Case Report | Open Access
Poorly Controlled Type 3c Diabetes due to Use of Veterinarian Insulin Syringes
Initiation of insulin therapy can be challenging for patients; proper training should be given by physicians and certified educators to ensure correct and safe use for outpatient population. Different insulin strengths are now available in the US; while U-40 insulin does not exist in the United States for humans, it is a very common strength used in animals. We are reporting a 30-year-old male that became insulin dependent after hospitalization for necrotizing pancreatitis who was using U-40 syringes to draw from the prescribed insulin U-100 and also presented with repeated hypoglycemic episodes.
The proportion of patients with diabetes currently on any insulin (includes insulin only and insulin plus oral diabetes medications) was 29.1% in 2005–2012 and has been relatively stable since 1988 with 30.3% . Diabetes secondary to pancreatic diseases is commonly referred to as pancreatogenic diabetes or type 3c diabetes mellitus; it is a clinically relevant condition with a prevalence of 5%-10% among all diabetic subjects in Western populations. Those with type 3c diabetes require insulin therapy more urgently than those with type 2, and most of them are discharged on insulin from the hospital .
2. Case Presentation
A 30-year-old male presented in December 2017 to the emergency department complaining of abdominal pain, which started around 3 am, and the pain was characterized as sharp, epigastric, nonradiating, and 9/10 in intensity. He admitted drinking alcohol, used to drink 5-6 glasses of wine/cocktails a day, but claimed he stopped a week ago, and he denied smoking or another illicit drug use.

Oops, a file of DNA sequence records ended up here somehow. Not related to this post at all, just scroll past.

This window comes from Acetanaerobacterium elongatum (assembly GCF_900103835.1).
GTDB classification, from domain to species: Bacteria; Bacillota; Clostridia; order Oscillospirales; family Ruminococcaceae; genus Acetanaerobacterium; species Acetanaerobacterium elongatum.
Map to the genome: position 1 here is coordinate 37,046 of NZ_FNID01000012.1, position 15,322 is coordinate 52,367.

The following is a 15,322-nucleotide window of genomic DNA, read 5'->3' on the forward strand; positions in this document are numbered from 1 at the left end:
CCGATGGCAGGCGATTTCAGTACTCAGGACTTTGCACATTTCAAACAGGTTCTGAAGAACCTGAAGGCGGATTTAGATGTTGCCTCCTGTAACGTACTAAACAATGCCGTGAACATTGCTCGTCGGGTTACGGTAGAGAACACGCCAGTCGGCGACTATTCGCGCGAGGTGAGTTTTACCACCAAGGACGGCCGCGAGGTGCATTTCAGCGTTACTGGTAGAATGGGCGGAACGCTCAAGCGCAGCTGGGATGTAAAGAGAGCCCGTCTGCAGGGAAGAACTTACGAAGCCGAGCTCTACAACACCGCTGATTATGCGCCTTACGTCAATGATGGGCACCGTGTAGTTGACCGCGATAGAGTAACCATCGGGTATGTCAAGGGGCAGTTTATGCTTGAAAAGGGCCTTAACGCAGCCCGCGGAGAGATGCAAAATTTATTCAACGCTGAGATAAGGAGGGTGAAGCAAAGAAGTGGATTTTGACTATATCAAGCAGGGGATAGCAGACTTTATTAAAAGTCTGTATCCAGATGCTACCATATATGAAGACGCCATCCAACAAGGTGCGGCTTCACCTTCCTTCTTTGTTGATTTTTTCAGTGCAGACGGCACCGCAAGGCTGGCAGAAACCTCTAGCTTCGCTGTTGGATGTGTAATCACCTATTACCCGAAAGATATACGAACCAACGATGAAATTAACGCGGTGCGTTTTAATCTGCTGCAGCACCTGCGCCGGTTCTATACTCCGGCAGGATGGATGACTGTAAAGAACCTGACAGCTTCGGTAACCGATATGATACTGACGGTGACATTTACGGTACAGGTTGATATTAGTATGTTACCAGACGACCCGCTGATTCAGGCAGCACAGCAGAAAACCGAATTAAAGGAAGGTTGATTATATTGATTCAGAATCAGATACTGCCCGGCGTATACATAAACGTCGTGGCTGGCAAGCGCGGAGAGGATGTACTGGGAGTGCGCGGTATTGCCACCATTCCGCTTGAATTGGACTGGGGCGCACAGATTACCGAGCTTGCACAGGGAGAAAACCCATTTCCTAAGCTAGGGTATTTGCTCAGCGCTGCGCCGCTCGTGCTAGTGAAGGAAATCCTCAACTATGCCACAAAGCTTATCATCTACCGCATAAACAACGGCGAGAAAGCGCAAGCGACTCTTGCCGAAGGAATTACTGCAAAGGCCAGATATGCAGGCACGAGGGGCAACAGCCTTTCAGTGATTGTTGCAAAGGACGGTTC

Laboratory exams on admission were significant for lactic acid 3.7 (0.7-2.0 mmol/L), lipase >3000IU/L (11-82 IU/L), WBC 33,300 mmcu (4,000-11,000mmcu), and glucose 147mg/dl (70-99mg/dl). Patient underwent CT abdomen that showed acute pancreatitis. The next day patient glucose increased to 502mg/dl, bicarbonate was 18mg/dl (21-31mg/dl), and anion gap was 14. Patient then was transferred to Intensive Care Unit (ICU) for insulin infusion and management of diabetic ketoacidosis (DKA). His hemoglobin A1c was 5.5%.
Repeat CT abdomen with contrast (Figure 2) was concerning for necrotizing pancreatitis. After few days he was switched to subcutaneous insulin glargine/aspart and transferred back to general medical floor. Because patient developed fever and had persistent leukocytosis, and he was started on meropenem. His conditioned improved and antibiotics were changed to oral doxycycline and levofloxacin; he was discharged on insulin glargine 20U at bedtime and correctional insulin.